The captain of a Spanish charity ship carrying 134 rescued migrants warned Friday of the "explosive" situation on board the vessel anchored within swimming distance of Italy's Lampedusa island but forbidden to approach.
Italy has evacuated a handful of medical cases from the Open Arms but far-right Interior Minister Matteo Salvini has been refusing to allow the vessel to dock despite a European deal to take in those remaining.
The captain of the ship operated by Proactiva Open Arms, Marc Reig, said that those on board, rescued after leaving chaos-stricken Libya, were "broken psychologically".
"Every second that passes, the bomb ticks a second closer. Either someone cuts the red cable and defuses this bomb now, or the Open Arms will explode," he told Spain's TVE television.
"This is inhuman. We're close to land and people could swim there. They want to throw themselves in the water. It's untenable. They can't take it anymore."
This is the umpteenth standoff between a charity vessel rescuing migrants making the perilous journey across the Mediterranean and Salvini, but this time set against the background of a political crisis in Rome.
Thursday saw sparring between Prime Minister Giuseppe Conte and Salvini, who last week pulled his party out of the ruling coalition in the hope of toppling the 14-month-old government.
Salvini's anti-immigrant League party has been squabbling with coalition partner the anti-establishment Five Star Movement (M5S) over a host of issues.
"France, Germany, Romania, Portugal, Spain and Luxembourg have told me that they are ready to welcome the migrants," Conte said in an open letter to Salvini, who has sought to bar all NGO rescue vessels from entering Italian waters.
In a distinct change of tone since the coalition disintegrated last week, Conte slammed what he called Salvini's "obsessive focus" on an immigration policy reduced to the phrase "closed ports".
Salvini says that Italy bears an unfair burden as the first port of call for refugees crossing the Mediterranean.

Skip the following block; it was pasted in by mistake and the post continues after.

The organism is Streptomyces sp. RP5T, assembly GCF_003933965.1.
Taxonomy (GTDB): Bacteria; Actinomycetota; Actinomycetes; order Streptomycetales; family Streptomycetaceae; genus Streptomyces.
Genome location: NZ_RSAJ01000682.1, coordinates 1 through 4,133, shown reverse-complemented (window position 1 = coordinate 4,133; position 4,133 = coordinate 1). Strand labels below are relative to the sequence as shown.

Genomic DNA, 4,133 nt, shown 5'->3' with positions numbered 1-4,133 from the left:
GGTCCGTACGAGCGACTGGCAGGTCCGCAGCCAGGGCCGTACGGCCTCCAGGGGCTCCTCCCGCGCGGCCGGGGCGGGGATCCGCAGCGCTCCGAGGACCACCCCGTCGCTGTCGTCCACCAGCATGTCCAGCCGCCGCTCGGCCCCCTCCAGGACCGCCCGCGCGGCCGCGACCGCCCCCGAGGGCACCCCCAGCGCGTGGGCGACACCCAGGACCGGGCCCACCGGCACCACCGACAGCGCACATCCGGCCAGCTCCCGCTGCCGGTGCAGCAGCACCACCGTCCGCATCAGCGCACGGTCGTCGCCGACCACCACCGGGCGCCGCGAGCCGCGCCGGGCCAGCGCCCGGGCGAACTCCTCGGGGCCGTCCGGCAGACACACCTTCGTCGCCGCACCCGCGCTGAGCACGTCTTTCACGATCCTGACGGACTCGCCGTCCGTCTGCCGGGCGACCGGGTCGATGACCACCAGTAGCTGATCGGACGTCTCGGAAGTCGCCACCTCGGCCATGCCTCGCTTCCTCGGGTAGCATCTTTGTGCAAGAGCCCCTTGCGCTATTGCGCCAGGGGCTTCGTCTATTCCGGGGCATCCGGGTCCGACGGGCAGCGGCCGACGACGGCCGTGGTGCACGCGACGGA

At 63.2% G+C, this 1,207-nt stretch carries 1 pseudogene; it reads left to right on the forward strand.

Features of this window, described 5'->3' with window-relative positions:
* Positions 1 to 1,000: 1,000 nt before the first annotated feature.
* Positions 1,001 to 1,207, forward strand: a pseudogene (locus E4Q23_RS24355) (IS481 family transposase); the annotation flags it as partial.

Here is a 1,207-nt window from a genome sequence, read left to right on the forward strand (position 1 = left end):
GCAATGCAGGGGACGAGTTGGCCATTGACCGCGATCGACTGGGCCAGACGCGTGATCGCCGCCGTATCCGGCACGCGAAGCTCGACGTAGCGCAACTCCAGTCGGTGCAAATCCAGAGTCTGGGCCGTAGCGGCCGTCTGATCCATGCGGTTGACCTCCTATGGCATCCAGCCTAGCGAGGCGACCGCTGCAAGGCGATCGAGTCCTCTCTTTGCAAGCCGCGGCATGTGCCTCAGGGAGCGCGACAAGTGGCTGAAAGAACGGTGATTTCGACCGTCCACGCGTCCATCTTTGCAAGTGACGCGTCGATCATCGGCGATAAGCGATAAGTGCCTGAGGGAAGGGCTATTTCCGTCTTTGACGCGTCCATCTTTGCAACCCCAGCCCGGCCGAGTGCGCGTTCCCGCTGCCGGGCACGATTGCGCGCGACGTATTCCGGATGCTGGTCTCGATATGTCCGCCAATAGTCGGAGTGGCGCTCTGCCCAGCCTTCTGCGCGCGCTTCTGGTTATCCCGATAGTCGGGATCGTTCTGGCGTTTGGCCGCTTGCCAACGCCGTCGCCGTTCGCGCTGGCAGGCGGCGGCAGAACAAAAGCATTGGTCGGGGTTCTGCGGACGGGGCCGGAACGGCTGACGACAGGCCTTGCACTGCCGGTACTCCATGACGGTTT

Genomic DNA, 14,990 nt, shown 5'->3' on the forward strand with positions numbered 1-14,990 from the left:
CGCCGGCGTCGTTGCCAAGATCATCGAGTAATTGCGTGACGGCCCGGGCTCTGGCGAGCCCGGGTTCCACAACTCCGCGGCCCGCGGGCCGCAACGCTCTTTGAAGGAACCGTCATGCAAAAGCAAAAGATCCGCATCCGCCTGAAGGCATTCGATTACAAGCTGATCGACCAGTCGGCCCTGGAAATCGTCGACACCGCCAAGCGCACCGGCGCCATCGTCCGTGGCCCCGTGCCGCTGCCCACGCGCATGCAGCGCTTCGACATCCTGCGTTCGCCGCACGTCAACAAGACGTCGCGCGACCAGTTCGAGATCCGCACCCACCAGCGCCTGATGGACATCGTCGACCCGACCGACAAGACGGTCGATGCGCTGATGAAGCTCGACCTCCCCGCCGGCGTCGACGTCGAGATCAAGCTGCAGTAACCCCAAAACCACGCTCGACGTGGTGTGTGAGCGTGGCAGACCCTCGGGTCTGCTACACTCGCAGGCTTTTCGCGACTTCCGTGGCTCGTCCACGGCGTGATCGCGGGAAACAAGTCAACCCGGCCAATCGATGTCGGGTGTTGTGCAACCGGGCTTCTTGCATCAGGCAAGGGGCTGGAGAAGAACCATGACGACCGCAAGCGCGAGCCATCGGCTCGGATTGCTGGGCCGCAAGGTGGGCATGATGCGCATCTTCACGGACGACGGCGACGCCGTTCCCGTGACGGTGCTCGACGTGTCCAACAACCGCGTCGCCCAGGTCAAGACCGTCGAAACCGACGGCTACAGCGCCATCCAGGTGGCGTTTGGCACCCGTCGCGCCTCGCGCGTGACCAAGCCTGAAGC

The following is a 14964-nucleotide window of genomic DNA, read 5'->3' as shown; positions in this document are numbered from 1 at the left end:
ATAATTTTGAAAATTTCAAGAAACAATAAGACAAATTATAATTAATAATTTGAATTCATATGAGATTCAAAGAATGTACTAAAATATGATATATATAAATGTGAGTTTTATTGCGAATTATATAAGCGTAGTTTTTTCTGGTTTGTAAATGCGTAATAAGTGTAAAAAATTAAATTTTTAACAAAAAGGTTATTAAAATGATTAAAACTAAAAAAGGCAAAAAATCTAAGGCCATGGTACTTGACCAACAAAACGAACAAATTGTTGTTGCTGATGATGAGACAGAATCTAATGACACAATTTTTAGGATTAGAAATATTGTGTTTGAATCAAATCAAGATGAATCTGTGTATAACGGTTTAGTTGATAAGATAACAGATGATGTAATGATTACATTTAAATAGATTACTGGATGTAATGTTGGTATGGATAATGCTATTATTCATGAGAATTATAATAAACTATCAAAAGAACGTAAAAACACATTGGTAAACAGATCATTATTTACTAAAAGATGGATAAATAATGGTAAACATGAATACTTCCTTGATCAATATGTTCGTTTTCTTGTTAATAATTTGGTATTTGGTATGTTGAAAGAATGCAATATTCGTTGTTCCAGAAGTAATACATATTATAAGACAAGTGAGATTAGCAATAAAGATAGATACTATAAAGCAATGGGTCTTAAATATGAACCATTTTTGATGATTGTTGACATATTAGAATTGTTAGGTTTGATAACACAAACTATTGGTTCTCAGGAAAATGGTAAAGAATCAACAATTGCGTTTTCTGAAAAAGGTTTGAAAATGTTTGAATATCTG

Responding to Conte, Salvini wrote on Facebook: "It is clear that without (my) resolve, the European Union would never have lifted a finger, leaving Italy and the Italians on their own like (previous governments) did for years."
The UN refugee agency welcomed the news of a deal to distribute the migrants but regretted it took so long.
"People cannot be left at sea for days on end. Predictable, regional and fair approach urgently needed so no rescued person is again left at sea for so long," the UNHCR tweeted.
- 'Listening to my conscience' -
After Salvini pulled the plug on his coalition with M5S last week, he had hoped for a immediate no-confidence vote but his gambit failed.
The fate of the migrants aboard the Open Arms vessel is now at the centre of Italy's political crisis.
Earlier this month, Salvini signed a decree banning the Open Arms from Italian waters, saying it was to protect public order.
But Proactiva appealed to an administrative court which on Wednesday suspended his decree.
Salvini then signed a new one blocking the ship, but in a demonstration of his diminished power, Italy's defence minister blocked it on Thursday.
Elisabetta Trenta, an M5S party member with the authority to sign off on Salvini's decree, announced that she decided not to do so after "listening to my conscience".
It is estimated Salvini enjoys up to 38 percent support among the electorate, thanks largely to his hardline against immigrants.
Spokeswoman Vanessa Mock said the European Commission welcomed the willingness of member states to help relocate the migrants.
The Commission is ready to help "once a solution has been found for the disembarkation of the persons rescued at sea. The situation where persons are stranded at sea for days and weeks on end is untenable."
The mainly African migrants aboard Open Arms had been plucked from boats in the Mediterranean this month, with weather conditions encouraging more departures from Libya.
Another rescue ship, the Ocean Viking, operated by SOS Mediterranee and Doctors without Borders (MSF), is also looking for a port to dock with more than 350 migrants on board.